#1
Hi,
I have been learning chords & rhythm for 6 months or so; but all I really want to learn is to play melody for popular songs that I like. All beginner guitar books teach chords.
I tried looking for "Lead Guitar" books and they pretty much teach pentatonic scales and some blues riffs.

Q1. Is it correct that to be able to learn to play lead/melody, I need to practice using scales & modes books as technique builder?
Q2. Is there any book/online course that teaches melody playing or lead guitar which isn't just blues stuff?
Q3. Does "Lead Guitar" mean same as melody playing?

Thanks
Sam
#2
1. No. It might be useful to know scales and modes, depending on what goals you are after as a musician. But many players in the past and present has learned to play simply by imitating stuff they have heard on records and improving their ear. You will learn scales that way as well, you just won't have the name for it.

2. There are tons of books and videos on playing guitar. There are sites like LickLibrary, Jamplay, Guitarmasterclass etc that offers lessons, and there is an infinite amount of private teachers on the web for any style you'd like to learn.

3. Lead guitar is (in my opinion) a unnecessary term. People sometime put themselves into categories as "rhythm" or "lead" guitarists because of various reasons. Most of the time i see it as them being lazy and not working on both aspects of their playing. I simply call myself a guitarist, and i will do what the situation calls for. If that means being more of a rhythmic component in the band, so be it. If it means being a soloist, so be it. If it means providing harmony, so be it.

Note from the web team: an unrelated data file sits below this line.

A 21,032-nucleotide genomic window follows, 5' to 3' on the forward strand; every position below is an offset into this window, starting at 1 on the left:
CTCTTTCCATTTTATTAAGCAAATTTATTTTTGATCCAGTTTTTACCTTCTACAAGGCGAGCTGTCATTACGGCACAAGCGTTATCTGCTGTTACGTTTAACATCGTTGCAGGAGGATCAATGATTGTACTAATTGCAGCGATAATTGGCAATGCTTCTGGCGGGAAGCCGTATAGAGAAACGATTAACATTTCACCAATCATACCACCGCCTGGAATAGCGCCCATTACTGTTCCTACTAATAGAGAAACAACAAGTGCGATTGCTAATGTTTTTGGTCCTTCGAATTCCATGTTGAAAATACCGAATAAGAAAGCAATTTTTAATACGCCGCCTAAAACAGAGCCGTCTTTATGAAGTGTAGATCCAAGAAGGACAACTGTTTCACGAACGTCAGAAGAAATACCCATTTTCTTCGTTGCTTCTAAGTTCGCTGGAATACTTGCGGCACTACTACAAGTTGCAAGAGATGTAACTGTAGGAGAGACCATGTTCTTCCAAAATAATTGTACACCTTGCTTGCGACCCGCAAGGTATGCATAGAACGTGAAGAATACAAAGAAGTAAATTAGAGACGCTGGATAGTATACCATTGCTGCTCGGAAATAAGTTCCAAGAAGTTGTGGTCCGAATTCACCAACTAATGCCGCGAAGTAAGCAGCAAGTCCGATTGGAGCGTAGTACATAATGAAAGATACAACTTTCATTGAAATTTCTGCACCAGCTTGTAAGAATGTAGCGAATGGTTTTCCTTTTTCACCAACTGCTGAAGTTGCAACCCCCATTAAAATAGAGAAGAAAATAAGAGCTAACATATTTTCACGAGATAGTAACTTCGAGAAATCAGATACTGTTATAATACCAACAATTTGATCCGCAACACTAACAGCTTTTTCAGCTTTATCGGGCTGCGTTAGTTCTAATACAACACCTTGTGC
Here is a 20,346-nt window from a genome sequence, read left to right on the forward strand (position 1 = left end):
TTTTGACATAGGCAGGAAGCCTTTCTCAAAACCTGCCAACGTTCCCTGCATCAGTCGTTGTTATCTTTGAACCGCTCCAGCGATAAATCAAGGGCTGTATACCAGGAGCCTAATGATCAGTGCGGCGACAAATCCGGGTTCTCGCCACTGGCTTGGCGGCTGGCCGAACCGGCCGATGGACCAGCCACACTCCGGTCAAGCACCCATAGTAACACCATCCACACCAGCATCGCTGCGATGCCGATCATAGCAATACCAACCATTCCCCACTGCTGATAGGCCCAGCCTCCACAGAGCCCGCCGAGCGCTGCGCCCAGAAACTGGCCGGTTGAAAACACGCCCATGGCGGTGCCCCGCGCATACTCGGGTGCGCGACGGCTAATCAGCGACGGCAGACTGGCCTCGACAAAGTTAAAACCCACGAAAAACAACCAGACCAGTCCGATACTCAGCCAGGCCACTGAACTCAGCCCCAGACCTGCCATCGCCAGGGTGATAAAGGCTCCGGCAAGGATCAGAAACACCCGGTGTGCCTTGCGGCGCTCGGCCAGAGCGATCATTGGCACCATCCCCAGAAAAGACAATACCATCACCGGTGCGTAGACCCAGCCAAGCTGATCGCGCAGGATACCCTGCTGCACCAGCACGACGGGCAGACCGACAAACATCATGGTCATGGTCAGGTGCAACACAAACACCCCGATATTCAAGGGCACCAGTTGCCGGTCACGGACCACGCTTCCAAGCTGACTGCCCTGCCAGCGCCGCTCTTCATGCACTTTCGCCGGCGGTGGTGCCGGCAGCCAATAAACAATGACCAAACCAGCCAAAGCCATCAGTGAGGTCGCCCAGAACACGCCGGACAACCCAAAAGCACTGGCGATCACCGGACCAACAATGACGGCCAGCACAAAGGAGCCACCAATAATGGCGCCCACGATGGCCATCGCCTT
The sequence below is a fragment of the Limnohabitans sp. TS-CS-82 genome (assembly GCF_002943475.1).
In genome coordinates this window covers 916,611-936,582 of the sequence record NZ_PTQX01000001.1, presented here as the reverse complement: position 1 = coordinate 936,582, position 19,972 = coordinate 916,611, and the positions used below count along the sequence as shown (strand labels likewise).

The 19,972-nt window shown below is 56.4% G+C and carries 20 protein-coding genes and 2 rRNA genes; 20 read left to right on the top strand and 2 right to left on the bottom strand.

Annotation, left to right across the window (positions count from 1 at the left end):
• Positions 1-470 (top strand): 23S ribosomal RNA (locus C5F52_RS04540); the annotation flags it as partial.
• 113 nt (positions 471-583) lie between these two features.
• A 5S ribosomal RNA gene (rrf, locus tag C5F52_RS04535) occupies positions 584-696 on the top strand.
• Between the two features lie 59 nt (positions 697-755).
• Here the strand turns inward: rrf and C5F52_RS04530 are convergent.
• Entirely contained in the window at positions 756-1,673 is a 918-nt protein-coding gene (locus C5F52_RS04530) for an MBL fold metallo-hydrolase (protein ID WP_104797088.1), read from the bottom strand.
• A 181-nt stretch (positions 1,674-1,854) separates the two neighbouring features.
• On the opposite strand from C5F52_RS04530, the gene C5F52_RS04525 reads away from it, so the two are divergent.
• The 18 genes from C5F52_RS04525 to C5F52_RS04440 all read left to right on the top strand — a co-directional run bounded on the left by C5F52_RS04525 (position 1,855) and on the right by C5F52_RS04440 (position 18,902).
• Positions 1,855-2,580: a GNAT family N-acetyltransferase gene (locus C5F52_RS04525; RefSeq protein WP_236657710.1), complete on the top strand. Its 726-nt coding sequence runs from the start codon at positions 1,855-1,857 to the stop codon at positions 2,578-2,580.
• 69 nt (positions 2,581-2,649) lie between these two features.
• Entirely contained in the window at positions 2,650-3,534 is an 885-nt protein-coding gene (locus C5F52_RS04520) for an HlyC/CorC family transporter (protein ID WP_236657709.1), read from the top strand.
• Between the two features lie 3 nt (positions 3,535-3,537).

Fusion and jazz musician, a fan of most music.

Quote by Guthrie Govan
“If you steal from one person it's theft, and if you steal from lots of people it's research”


Quote by Chick Corea
"Only play what you hear. If you don't hear anything, don't play anything."
#3
you dont actually need to learn a lot of music theory on harmony and chord notation to make good lead solos/melody. Music theory is mostly an agreed upon understanding/guidelines of tonality and how good certain notes transition into chords and how chords transition into other chords and etc. What is absolutely important IMO is learning fretboard patterns, then music theory. knowing your fretboard is an extremely strong advantage which seperates the good vs bad guitarists. Knowing these patterns then learning the theory will make you go "oh, that makes sense" or "oh, so that does connect" in a lot of occasions

what i used to do before learning music theory is jam to a certain part of the song on repeat and record a bunch of takes for solos. if one take has something i like and another has something i also like, i use the first half of the first take and the second half of the second take/viceversa and rehearse those as one solo, then record.